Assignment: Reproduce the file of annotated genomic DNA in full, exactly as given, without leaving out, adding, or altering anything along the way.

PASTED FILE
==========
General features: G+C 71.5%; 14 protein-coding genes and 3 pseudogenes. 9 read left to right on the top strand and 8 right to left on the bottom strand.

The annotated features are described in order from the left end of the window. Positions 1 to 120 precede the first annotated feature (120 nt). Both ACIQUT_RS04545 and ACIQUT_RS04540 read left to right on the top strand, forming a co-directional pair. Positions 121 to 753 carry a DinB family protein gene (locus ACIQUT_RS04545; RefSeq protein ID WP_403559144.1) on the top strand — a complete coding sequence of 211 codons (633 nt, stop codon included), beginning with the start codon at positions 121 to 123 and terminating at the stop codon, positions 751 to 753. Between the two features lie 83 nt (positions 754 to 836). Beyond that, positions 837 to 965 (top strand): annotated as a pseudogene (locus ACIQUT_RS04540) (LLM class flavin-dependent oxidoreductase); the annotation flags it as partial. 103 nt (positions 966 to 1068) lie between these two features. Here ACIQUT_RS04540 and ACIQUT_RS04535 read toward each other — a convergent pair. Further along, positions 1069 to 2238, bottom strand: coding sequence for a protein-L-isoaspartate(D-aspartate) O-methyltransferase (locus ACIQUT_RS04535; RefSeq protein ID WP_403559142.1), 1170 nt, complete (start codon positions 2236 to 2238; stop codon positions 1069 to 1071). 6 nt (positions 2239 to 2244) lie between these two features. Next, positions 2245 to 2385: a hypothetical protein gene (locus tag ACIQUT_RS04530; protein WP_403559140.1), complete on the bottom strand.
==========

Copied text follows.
General features: G+C 71.5%; 14 protein-coding genes and 3 pseudogenes. 9 read left to right on the top strand and 8 right to left on the bottom strand.

The annotated features are described in order from the left end of the window. Positions 1 to 120 precede the first annotated feature (120 nt). Both ACIQUT_RS04545 and ACIQUT_RS04540 read left to right on the top strand, forming a co-directional pair. Positions 121 to 753 carry a DinB family protein gene (locus ACIQUT_RS04545; RefSeq protein ID WP_403559144.1) on the top strand — a complete coding sequence of 211 codons (633 nt, stop codon included), beginning with the start codon at positions 121 to 123 and terminating at the stop codon, positions 751 to 753. Between the two features lie 83 nt (positions 754 to 836). Beyond that, positions 837 to 965 (top strand): annotated as a pseudogene (locus ACIQUT_RS04540) (LLM class flavin-dependent oxidoreductase); the annotation flags it as partial. 103 nt (positions 966 to 1068) lie between these two features. Here ACIQUT_RS04540 and ACIQUT_RS04535 read toward each other — a convergent pair. Further along, positions 1069 to 2238, bottom strand: coding sequence for a protein-L-isoaspartate(D-aspartate) O-methyltransferase (locus ACIQUT_RS04535; RefSeq protein ID WP_403559142.1), 1170 nt, complete (start codon positions 2236 to 2238; stop codon positions 1069 to 1071). 6 nt (positions 2239 to 2244) lie between these two features. Next, positions 2245 to 2385: a hypothetical protein gene (locus tag ACIQUT_RS04530; protein WP_403559140.1), complete on the bottom strand.